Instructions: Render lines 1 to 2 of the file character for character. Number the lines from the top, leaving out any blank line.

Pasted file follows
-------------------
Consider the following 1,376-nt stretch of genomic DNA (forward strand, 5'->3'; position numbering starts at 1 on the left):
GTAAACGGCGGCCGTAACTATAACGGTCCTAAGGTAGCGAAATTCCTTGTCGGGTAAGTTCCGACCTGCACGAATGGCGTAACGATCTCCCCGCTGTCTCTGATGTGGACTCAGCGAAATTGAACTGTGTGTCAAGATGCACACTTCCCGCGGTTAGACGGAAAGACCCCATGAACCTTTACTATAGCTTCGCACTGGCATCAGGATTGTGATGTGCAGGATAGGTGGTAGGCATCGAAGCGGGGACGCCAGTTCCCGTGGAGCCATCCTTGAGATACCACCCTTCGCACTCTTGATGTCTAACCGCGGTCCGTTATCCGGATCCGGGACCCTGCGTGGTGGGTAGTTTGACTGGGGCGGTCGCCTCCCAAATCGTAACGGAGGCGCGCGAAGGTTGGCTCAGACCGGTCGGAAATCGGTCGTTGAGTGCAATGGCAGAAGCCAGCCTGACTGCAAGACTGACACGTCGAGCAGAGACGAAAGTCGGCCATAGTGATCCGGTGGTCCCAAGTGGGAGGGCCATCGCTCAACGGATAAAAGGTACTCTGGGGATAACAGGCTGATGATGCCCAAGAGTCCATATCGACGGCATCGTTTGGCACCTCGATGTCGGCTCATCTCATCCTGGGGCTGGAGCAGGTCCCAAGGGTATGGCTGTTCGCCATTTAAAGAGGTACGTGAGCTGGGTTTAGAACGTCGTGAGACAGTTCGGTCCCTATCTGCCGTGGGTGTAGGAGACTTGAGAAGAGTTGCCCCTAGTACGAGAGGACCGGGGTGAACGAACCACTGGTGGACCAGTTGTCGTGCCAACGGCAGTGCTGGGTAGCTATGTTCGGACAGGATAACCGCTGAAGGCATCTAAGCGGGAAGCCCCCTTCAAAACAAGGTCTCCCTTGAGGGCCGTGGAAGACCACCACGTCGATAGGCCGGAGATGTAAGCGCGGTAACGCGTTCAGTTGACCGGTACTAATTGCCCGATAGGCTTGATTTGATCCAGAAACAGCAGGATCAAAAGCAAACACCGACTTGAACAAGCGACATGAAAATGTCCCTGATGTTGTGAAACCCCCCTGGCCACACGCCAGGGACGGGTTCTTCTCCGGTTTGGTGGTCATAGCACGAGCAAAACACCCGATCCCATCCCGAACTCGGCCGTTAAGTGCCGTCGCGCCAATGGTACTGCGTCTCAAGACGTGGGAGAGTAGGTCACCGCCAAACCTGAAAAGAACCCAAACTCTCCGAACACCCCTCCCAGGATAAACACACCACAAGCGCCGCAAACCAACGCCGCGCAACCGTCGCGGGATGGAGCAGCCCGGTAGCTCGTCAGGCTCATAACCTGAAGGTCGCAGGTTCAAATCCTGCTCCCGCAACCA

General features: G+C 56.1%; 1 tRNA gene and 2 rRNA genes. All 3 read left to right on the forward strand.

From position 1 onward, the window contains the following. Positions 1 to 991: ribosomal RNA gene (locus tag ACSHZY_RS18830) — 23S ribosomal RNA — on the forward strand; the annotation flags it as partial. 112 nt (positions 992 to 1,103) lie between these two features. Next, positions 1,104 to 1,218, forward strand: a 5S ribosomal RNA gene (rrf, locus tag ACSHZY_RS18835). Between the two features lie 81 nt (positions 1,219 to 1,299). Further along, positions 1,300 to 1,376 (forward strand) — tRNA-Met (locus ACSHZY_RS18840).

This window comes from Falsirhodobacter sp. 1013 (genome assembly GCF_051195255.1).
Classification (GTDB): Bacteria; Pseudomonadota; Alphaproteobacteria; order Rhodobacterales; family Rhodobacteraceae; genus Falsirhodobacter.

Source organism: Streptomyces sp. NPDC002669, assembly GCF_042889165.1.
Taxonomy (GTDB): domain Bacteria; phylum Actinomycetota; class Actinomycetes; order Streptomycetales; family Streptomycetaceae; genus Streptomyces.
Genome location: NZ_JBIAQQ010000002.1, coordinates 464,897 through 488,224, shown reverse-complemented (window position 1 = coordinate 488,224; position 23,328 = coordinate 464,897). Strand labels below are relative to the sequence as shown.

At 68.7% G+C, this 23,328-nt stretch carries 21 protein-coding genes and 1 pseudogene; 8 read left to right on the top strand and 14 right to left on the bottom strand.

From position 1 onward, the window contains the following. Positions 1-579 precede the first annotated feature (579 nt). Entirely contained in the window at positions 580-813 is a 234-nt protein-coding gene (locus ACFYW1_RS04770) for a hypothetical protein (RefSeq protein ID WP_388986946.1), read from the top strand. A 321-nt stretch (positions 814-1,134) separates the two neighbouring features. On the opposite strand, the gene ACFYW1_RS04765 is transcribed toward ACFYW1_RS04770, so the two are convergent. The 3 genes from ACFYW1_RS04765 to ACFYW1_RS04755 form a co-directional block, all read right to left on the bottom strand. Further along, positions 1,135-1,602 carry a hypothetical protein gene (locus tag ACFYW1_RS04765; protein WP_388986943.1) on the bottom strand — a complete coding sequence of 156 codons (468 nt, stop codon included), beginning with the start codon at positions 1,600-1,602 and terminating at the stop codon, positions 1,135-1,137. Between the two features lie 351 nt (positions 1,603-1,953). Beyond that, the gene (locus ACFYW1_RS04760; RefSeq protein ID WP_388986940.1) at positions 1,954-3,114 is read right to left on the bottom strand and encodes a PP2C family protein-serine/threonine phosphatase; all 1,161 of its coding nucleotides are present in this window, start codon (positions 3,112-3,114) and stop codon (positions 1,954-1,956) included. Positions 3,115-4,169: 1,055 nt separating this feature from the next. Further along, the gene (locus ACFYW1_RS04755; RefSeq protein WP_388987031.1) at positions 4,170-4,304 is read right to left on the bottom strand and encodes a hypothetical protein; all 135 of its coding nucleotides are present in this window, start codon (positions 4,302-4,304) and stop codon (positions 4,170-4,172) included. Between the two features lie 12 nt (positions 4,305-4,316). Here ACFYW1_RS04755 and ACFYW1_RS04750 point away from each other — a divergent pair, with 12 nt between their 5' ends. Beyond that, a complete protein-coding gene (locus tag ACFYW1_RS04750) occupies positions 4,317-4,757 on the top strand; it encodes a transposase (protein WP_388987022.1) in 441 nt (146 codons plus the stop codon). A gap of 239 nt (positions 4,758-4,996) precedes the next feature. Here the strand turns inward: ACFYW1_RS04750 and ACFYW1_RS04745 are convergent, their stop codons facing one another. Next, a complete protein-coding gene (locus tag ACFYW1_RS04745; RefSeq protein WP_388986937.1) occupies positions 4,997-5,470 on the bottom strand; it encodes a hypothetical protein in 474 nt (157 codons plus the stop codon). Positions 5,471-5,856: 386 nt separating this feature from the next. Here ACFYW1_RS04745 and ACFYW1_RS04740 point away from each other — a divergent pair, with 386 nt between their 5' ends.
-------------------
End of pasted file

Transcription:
Consider the following 1,376-nt stretch of genomic DNA (forward strand, 5'->3'; position numbering starts at 1 on the left):
GTAAACGGCGGCCGTAACTATAACGGTCCTAAGGTAGCGAAATTCCTTGTCGGGTAAGTTCCGACCTGCACGAATGGCGTAACGATCTCCCCGCTGTCTCTGATGTGGACTCAGCGAAATTGAACTGTGTGTCAAGATGCACACTTCCCGCGGTTAGACGGAAAGACCCCATGAACCTTTACTATAGCTTCGCACTGGCATCAGGATTGTGATGTGCAGGATAGGTGGTAGGCATCGAAGCGGGGACGCCAGTTCCCGTGGAGCCATCCTTGAGATACCACCCTTCGCACTCTTGATGTCTAACCGCGGTCCGTTATCCGGATCCGGGACCCTGCGTGGTGGGTAGTTTGACTGGGGCGGTCGCCTCCCAAATCGTAACGGAGGCGCGCGAAGGTTGGCTCAGACCGGTCGGAAATCGGTCGTTGAGTGCAATGGCAGAAGCCAGCCTGACTGCAAGACTGACACGTCGAGCAGAGACGAAAGTCGGCCATAGTGATCCGGTGGTCCCAAGTGGGAGGGCCATCGCTCAACGGATAAAAGGTACTCTGGGGATAACAGGCTGATGATGCCCAAGAGTCCATATCGACGGCATCGTTTGGCACCTCGATGTCGGCTCATCTCATCCTGGGGCTGGAGCAGGTCCCAAGGGTATGGCTGTTCGCCATTTAAAGAGGTACGTGAGCTGGGTTTAGAACGTCGTGAGACAGTTCGGTCCCTATCTGCCGTGGGTGTAGGAGACTTGAGAAGAGTTGCCCCTAGTACGAGAGGACCGGGGTGAACGAACCACTGGTGGACCAGTTGTCGTGCCAACGGCAGTGCTGGGTAGCTATGTTCGGACAGGATAACCGCTGAAGGCATCTAAGCGGGAAGCCCCCTTCAAAACAAGGTCTCCCTTGAGGGCCGTGGAAGACCACCACGTCGATAGGCCGGAGATGTAAGCGCGGTAACGCGTTCAGTTGACCGGTACTAATTGCCCGATAGGCTTGATTTGATCCAGAAACAGCAGGATCAAAAGCAAACACCGACTTGAACAAGCGACATGAAAATGTCCCTGATGTTGTGAAACCCCCCTGGCCACACGCCAGGGACGGGTTCTTCTCCGGTTTGGTGGTCATAGCACGAGCAAAACACCCGATCCCATCCCGAACTCGGCCGTTAAGTGCCGTCGCGCCAATGGTACTGCGTCTCAAGACGTGGGAGAGTAGGTCACCGCCAAACCTGAAAAGAACCCAAACTCTCCGAACACCCCTCCCAGGATAAACACACCACAAGCGCCGCAAACCAACGCCGCGCAACCGTCGCGGGATGGAGCAGCCCGGTAGCTCGTCAGGCTCATAACCTGAAGGTCGCAGGTTCAAATCCTGCTCCCGCAACCA